User Authentication with Public Keys in File

Public-key authentication is based on the use of digital signatures. Each user creates a pair of key files. One of these key files is the user's public key, and the other is the user's private key. The server knows the user's public key, and only the user has the private key.

The key files must be stored to a location where the user has the write rights, (and read rights), but that is not accessible to others. These user-specific rights are required for the key.pub file, the authorized_keys directory, and to the authorization file, if used.

When the user tries to authenticate, the client sends a signature to the server, and the server checks for matching public keys. If the key is protected with a passphrase, the server requests the user to enter the passphrase.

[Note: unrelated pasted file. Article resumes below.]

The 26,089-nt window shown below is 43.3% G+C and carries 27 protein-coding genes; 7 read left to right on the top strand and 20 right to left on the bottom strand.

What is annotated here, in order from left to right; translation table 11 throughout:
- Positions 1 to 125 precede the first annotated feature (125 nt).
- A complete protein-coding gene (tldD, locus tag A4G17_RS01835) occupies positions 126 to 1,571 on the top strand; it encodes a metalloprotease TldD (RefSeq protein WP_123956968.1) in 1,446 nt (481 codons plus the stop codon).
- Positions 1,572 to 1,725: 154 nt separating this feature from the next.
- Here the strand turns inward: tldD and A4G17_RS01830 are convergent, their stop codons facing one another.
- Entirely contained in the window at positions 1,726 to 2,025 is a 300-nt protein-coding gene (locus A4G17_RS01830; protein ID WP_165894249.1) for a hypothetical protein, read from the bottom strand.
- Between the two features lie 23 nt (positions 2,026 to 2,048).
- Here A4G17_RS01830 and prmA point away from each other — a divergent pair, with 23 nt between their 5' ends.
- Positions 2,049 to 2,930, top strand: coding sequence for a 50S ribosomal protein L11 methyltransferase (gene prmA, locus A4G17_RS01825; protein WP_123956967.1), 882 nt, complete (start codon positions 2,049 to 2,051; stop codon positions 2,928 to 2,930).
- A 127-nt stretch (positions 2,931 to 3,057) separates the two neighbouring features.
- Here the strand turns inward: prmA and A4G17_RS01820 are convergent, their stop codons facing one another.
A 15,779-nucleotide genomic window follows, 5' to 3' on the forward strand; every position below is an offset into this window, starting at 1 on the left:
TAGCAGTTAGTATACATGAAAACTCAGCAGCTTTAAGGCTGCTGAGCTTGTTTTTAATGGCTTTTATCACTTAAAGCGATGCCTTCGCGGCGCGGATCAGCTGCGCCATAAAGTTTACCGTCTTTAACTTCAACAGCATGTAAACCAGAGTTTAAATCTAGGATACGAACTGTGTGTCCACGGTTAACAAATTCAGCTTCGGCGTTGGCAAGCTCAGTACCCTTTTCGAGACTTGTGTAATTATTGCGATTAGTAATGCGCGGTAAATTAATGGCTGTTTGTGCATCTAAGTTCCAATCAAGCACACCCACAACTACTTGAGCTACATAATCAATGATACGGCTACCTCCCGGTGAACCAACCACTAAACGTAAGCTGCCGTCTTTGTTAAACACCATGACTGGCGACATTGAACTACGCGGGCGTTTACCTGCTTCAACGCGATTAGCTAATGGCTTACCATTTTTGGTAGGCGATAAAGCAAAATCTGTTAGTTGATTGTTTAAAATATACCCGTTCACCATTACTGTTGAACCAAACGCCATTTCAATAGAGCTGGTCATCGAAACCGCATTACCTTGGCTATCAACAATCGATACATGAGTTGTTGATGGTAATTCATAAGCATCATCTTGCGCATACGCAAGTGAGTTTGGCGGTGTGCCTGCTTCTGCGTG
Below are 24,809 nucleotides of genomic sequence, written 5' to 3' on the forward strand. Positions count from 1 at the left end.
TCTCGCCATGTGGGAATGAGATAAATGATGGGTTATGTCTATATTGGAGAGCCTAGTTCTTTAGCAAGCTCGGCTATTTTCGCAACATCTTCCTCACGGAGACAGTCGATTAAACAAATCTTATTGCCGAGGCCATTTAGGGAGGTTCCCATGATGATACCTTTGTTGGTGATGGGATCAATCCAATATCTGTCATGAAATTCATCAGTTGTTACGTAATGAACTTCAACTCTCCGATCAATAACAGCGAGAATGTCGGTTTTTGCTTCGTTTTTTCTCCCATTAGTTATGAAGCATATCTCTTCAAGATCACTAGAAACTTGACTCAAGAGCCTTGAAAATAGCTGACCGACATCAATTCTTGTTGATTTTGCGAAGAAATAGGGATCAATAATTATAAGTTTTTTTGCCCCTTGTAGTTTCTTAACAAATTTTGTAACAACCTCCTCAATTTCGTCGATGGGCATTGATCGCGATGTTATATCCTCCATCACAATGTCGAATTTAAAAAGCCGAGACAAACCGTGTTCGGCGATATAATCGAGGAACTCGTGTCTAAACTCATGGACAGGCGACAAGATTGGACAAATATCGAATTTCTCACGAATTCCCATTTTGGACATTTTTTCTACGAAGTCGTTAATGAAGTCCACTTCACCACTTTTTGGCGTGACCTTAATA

Do not store your private keys in a location accessible to other users.

To use public-key authentication with SSH Tectia client tools for z/OS, do the following actions:

  1. Generate a key pair with ssh-keygen-g3 (see Creating Keys with ssh-keygen-g3 on z/OS).

  2. Upload your public key to the remote host computer (see Uploading Public Keys from z/OS to Remote Host).

For instructions on using public-key authentication to connect from other hosts to SSH Tectia Server for IBM z/OS, see Using Public-Key Authentication from Other Hosts to z/OS.

In the following instructions, Server is the remote host running the Secure Shell server that you are trying to connect to. ServerUser is the username on Server that you are logging in as. Client is the host running the Secure Shell client (SSH Tectia client tools for z/OS). ClientUser is the username on Client that should be allowed to log in to Server as ServerUser. See Figure 4.2.

User public-key authentication

Figure 4.2. User public-key authentication

The instructions assume that ClientUser is allowed to log in to Server as ServerUser using some other authentication method (usually password).